Today, I want to boldly ask you a question: “Got hope?” I have been captured this week by the word “hope” in Scripture and by another word that so often accompanies “hope” — the word “wait.” This won’t be much of a sermon, I’m afraid, but I hope it is a message just for you.
We have just entered Lent, the 40-day time frame in which we prepare ourselves, through penitence and fasting, self-examination and prayer for the celebration of the Resurrection of Jesus Christ. Historically, those of notorious sinful nature, who had been separated from the Church, were reconciled by personal repentance and the community’s forgiveness. Beginning on Ash Wednesday, we, through the symbolic act of placing ashes on our foreheads, recognize that we are all sinners, that we are all made from dust and will return to dust, and that we are all in need of reconciliation with others, both in and out of the Church community.
A few weeks ago, one of the Love In the Name of Christ staff and I had an interesting phone call from a client that some of the churches and agencies and Love INC had just finished helping. We had met all of his stated needs and so had written up the notes on his case and closed his file. We were done, God worked again and met some basic needs, and really, we were done. But he called and asked a simple question, “What do you want me to do now?”
Recently, The Journey at First Baptist experienced a middle-of-the-night sprinkler pipe break that flooded part of our sanctuary and basement below. The initial cause was assumed to be a frozen pipe because of the extended subzero nights we have experienced this winter. However, the night in question was one of the warmest to date.
In Disney’s movie “Wall-E,” there is an interesting depiction of what the writers imagine humans will be like 700 years from now. They are extremely obese and rely on individual hovercrafts to provide all they need — food, mobility, entertainment, etc. At one point, there is an X-ray of one of the humans, and it shows his skeleton has nearly disappeared because of a lack of use. Sometimes I wonder if American Christians are going the way of the humans in that movie. But not all is lost. A survey I recently read might shake up what Christianity will look like in America down the road.
The Yampa Valley Pregnancy Center recently relocated to 25 W. Victory Way, and the whole process has been quite the educational experience for me. As the process unfolded before me — I can’t really say that I had any modicum of control — I found myself surprised over and over again with what people did for us, and it exemplified what being a part of the body of Christ can look like.
We are already over a week into this New Year of 2014 and ,if you are like me, I am already behind in my New Year resolution. Well, let me explain. No, no one can explain. What I mean is I did not make a New Year’s resolution except: to do better in some areas of my life in 2014. Okay, I know you’re thinking that’s pretty vague and that I am setting myself up for failure.
We were fortunate enough to have family with us this Christmas, and one of the things that we did was to watch an older Christmas movie. It had many things, the North Pole, Santa Claus, reindeer, elves and the Christmas Spirit, but, unfortunately, the one thing that it was missing was the Christ in Christmas. In the movie there was one reference to faith, a reference to having faith in things not seen, but left unseen, but then they explained that they were speaking of faith in Santa Claus.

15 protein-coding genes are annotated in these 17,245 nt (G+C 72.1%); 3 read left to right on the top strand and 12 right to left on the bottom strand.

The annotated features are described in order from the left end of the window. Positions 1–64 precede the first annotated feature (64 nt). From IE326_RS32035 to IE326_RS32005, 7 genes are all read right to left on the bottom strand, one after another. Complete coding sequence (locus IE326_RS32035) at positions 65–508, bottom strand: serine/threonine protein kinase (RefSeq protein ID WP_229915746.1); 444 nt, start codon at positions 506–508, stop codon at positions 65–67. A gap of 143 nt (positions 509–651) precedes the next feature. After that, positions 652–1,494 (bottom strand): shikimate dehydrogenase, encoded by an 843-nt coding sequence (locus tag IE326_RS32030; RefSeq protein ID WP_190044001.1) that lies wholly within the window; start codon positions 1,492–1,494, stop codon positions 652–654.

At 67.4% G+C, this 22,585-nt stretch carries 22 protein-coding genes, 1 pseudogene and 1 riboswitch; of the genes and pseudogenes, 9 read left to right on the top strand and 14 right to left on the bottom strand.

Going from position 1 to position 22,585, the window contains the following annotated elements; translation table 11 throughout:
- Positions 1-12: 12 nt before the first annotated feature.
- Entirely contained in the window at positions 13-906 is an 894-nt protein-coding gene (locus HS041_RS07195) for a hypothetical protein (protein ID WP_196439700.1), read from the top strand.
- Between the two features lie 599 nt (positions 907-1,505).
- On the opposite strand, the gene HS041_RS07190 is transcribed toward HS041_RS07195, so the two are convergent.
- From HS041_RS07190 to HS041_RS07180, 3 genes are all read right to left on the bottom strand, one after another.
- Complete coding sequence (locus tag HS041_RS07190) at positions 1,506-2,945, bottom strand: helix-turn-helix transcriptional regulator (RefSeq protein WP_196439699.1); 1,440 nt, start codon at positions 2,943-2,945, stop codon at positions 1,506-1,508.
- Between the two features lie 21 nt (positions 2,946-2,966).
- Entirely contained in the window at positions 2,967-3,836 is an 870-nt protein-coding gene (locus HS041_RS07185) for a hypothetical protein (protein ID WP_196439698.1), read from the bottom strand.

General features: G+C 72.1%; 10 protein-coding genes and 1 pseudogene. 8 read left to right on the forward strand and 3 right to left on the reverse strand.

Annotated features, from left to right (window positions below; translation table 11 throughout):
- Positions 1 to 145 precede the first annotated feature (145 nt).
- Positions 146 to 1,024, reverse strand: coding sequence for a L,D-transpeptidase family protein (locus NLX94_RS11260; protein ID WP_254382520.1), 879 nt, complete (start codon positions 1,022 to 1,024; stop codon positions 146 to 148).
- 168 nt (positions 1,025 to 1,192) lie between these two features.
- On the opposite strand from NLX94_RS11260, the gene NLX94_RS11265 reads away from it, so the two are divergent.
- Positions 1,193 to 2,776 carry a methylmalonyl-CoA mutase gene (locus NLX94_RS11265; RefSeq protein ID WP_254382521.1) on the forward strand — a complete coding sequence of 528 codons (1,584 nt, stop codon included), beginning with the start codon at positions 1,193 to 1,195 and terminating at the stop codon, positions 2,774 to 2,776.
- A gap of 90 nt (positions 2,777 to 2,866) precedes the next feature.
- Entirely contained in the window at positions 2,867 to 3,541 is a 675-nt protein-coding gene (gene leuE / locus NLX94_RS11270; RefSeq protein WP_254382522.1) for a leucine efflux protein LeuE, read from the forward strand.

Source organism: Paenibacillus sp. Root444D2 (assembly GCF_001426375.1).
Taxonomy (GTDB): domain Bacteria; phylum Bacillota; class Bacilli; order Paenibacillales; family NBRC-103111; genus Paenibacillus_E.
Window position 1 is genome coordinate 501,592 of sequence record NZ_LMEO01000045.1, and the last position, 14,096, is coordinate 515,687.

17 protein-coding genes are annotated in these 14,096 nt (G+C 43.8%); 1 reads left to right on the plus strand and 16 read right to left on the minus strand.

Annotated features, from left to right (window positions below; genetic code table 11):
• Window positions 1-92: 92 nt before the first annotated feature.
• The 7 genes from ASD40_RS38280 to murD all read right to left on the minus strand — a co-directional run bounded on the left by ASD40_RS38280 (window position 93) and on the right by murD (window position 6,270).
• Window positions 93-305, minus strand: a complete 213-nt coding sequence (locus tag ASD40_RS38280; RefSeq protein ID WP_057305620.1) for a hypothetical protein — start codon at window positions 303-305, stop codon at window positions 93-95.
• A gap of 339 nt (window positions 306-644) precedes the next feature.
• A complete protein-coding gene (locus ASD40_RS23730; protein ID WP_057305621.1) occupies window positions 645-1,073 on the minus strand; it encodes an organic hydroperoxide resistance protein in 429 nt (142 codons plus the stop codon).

Community is about building relationships, relationships that are generative in nature which results in the bettering of the self in order to better serve others.
Mary and Jack called Love INC the other day, (you can use any name you wish, but I’ll use Mary and Jack for my family-the names have been changed to protect their identity). They were really struggling this year. Prices have gone up on food and everyday needs while income has dropped. Jack was a construction worker you know, and in the wintertime the job opportunities go down.
The snow that arrived on Tuesday night, the Christmas lights that adorn many houses and stores, the Christmas tree that was lighted on Saturday evening and then a Christmas Parade are just a few of the ways that the season of Christmas has already started illuminating our lives.
As we should, this time of year we focus on being thankful. I recently was challenged to look at our word Thanksgiving and the celebration thereof with a new focus. Within this word, the compound of thanks and giving, we associate and encourage things related to being thankful. Generally, we mean thanksgiving, reflected in our attitude. My new focus is on the second part of the compound — giving.
One of my favorite achievements of my youth was earning my Eagle Scout badge. I loved almost every minute of scouts, from my first Pinewood Derby as a Tiger Cub, to my Eagle Scout ceremony in high school. In addition, my grandparents started the troop in my town and my uncle and dad were leaders, so it was a family adventure. When I look back at it, scouts gave me a passion for the outdoors, which is a big part of why I moved to Colorado after college.
One of the most difficult things for me is waiting — waiting for something to happen, waiting to recover from grief or illness or waiting for someone to follow through. Waiting tests our resolve, tempers our excitement and clearly delineates our weaknesses.
In just a few days on Nov. 11, we will commemorate Veterans Day. I would like to say a great big thank you to all those who are veterans and to those family members of veterans who gave the ultimate sacrifice.